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Tire question about sidewall toughness

Discussion in 'Wheels & Tires' started by JPinCowtown, Jun 25, 2009.

  1. Jun 25, 2009 at 7:33 AM
    #1
    JPinCowtown

    JPinCowtown [OP] Well-Known Member

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    Most of the expensive tire failures I've had in the past have been from punctured sidewalls driving over mesquite thorns, prickly pear, small stumps or sharp rocks while driving around my hunting lease. When looking for new tires what do I look for in the tire specifications that tells me how thick/tough the sidewall is? I assume tires which provide that protection can make for a rougher ride on the road? Thanks.
     
  2. Jun 25, 2009 at 7:58 AM
    #2
    Janster

    Janster Old & Forgetful

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    Look for the sidewall PLY listing on some tires.

    I know some of the truck A/T tires list having 3-ply and I think I've seen 5-ply.

    I don't know what the standard is on most A/T tires. I believe the BFG's have 3-ply sidewall as well as the M/T's.
     
  3. Jun 26, 2009 at 3:50 AM
    #3
    FoxySandChick

    FoxySandChick Well-Known Member

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    Get a higher load rating ie. c, d, e ratings and they will have more ply strength and also get an LT 'light truck' tire instead of a P 'passenger' tires.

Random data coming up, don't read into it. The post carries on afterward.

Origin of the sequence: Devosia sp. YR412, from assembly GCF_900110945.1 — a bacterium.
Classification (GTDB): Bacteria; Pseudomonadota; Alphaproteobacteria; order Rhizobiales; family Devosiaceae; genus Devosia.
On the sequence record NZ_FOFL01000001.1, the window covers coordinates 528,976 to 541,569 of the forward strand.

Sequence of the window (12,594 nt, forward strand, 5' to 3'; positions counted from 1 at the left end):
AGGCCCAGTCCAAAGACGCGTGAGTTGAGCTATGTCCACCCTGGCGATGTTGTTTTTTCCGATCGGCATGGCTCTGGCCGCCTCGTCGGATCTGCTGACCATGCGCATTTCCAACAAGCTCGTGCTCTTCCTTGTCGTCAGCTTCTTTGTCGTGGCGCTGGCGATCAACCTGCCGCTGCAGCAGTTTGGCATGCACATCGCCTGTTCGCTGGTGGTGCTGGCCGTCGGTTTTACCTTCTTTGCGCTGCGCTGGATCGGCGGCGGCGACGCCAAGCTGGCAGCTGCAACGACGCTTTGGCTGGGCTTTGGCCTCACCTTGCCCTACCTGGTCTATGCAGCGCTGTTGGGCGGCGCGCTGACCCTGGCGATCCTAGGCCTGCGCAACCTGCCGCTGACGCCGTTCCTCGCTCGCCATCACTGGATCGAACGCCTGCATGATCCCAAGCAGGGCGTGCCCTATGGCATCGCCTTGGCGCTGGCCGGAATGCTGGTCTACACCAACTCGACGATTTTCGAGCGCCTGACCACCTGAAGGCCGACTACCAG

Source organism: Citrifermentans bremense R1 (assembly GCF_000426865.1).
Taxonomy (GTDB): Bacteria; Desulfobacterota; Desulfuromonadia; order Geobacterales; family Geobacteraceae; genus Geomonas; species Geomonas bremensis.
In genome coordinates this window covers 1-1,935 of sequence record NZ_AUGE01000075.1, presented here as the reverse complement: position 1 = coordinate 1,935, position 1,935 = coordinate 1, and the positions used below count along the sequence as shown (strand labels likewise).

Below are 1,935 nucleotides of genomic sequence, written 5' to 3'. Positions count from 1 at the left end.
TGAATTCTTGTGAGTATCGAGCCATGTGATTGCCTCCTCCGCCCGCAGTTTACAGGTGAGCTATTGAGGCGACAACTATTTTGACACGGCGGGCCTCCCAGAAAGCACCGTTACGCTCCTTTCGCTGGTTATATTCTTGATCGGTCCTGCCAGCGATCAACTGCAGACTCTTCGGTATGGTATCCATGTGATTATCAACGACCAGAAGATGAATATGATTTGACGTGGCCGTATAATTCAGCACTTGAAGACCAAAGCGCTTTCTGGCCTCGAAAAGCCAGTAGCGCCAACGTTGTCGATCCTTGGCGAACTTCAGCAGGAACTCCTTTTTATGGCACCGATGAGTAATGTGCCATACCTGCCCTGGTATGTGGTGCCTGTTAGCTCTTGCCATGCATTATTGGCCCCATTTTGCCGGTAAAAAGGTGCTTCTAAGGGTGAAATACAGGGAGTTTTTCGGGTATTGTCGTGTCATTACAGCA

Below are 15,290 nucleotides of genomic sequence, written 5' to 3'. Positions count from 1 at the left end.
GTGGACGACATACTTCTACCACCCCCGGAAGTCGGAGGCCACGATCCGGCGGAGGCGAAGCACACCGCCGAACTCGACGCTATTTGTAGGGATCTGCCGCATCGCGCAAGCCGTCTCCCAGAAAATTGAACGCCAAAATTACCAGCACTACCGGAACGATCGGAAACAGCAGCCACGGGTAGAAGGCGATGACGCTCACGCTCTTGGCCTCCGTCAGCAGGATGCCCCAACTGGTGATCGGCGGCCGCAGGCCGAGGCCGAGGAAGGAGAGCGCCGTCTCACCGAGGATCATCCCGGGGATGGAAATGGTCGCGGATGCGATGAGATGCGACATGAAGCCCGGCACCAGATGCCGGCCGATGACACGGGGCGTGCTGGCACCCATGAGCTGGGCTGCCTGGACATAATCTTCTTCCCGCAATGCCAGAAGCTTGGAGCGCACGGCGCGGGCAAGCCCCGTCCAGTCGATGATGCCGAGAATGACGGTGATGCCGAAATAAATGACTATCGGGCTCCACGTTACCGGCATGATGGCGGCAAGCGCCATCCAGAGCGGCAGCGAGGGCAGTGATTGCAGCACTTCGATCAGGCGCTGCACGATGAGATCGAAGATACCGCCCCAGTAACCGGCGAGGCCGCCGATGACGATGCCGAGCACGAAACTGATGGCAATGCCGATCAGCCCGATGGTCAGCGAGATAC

LT tires will have ratings of c, d, e..
    C rated=6 ply
    D=8
    E=10

    Get a tire size that is listed like this- LT265/70/17C

    C rating is typically enough for our trucks and moderate offroading. D would be better if you are around lots of sharp rocks and branches offroading, but D rated will provide a noticably 'stiffer' ride feeling especially if you are changing from a Passenger rated tire.

    What size, brand and rated tires are you running now?
    I offroad with P rated Nitto TG's with no sidewall damage.

    http://www.tirerack.com/tires/tiretech/techpage.jsp?techid=55
    "Today's load range/ply ratings do not count the actual number of body ply layers found inside the tire, but indicate an equivalent strength based on early bias ply tires. Most radial passenger tires have one or two body plies, and light truck tires, even those with heavy duty ratings (10-, 12- or 14-ply rated), actually have only two or three fabric body plies, or one steel ply."
     
  4. Jun 26, 2009 at 7:15 AM
    #4
    JPinCowtown

    JPinCowtown [OP] Well-Known Member

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    Good info - thanks. I've still got the stock Dunlop 245/75/16's. I'm going to bump it up to 265's - I've narrowed it down to BFG, Nitto and Bridgestone Revo's. I just do a moderate amount of offroading so I need a good all-terrain that will be smooth on the highway.
     
  5. Jun 27, 2009 at 4:31 AM
    #5
    FoxySandChick

    FoxySandChick Well-Known Member

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    I had the stock dunlops 245/75/16 too and they were terrible!! You will like the look of 265/70/16 much better. Even if you go with a P rated offroad tire in that size it will be tougher and stiffer than those dunlops.

    I run P rated 265/70/17 Nitto Terra Grapplers and I love them, much better ride than dunlops and not too overly stiff either. They have held up to minor offroading without any damage. No highway noise and great traction in rain, I also got them pretty reasonably priced at $120/tire.
    My bf has bridgestone revos on his z71 and they have held up well also.
     
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